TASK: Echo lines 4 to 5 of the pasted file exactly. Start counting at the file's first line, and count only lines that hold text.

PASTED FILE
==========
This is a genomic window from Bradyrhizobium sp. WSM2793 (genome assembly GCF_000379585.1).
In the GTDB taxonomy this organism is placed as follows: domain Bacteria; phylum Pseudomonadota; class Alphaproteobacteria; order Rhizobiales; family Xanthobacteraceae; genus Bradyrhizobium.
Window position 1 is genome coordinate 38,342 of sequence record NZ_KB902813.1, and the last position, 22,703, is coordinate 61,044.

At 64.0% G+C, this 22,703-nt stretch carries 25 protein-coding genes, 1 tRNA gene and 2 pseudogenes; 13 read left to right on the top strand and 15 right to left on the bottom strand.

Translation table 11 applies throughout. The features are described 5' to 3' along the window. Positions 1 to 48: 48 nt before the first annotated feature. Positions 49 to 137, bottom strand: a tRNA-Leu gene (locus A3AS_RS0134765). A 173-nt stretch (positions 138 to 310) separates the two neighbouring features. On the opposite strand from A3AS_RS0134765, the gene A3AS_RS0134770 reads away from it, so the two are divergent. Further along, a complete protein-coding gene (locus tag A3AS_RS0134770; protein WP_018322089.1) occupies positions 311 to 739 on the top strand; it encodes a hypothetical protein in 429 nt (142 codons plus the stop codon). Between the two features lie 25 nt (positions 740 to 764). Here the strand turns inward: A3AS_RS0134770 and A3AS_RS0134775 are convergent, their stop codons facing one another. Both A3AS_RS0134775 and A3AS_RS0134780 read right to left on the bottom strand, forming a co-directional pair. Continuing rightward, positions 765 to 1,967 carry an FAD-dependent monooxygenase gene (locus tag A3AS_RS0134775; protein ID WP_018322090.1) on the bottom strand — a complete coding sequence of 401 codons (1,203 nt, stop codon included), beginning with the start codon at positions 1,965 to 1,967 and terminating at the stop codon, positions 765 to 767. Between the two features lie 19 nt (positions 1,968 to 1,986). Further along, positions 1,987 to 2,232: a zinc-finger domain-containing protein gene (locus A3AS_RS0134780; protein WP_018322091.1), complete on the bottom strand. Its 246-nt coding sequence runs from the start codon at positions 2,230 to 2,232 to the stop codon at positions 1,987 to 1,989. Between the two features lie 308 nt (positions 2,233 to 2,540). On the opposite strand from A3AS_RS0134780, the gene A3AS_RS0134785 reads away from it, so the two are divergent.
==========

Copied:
At 64.0% G+C, this 22,703-nt stretch carries 25 protein-coding genes, 1 tRNA gene and 2 pseudogenes; 13 read left to right on the top strand and 15 right to left on the bottom strand.

Translation table 11 applies throughout. The features are described 5' to 3' along the window. Positions 1 to 48: 48 nt before the first annotated feature. Positions 49 to 137, bottom strand: a tRNA-Leu gene (locus A3AS_RS0134765). A 173-nt stretch (positions 138 to 310) separates the two neighbouring features. On the opposite strand from A3AS_RS0134765, the gene A3AS_RS0134770 reads away from it, so the two are divergent. Further along, a complete protein-coding gene (locus tag A3AS_RS0134770; protein WP_018322089.1) occupies positions 311 to 739 on the top strand; it encodes a hypothetical protein in 429 nt (142 codons plus the stop codon). Between the two features lie 25 nt (positions 740 to 764). Here the strand turns inward: A3AS_RS0134770 and A3AS_RS0134775 are convergent, their stop codons facing one another. Both A3AS_RS0134775 and A3AS_RS0134780 read right to left on the bottom strand, forming a co-directional pair. Continuing rightward, positions 765 to 1,967 carry an FAD-dependent monooxygenase gene (locus tag A3AS_RS0134775; protein ID WP_018322090.1) on the bottom strand — a complete coding sequence of 401 codons (1,203 nt, stop codon included), beginning with the start codon at positions 1,965 to 1,967 and terminating at the stop codon, positions 765 to 767. Between the two features lie 19 nt (positions 1,968 to 1,986). Further along, positions 1,987 to 2,232: a zinc-finger domain-containing protein gene (locus A3AS_RS0134780; protein WP_018322091.1), complete on the bottom strand. Its 246-nt coding sequence runs from the start codon at positions 2,230 to 2,232 to the stop codon at positions 1,987 to 1,989. Between the two features lie 308 nt (positions 2,233 to 2,540). On the opposite strand from A3AS_RS0134780, the gene A3AS_RS0134785 reads away from it, so the two are divergent.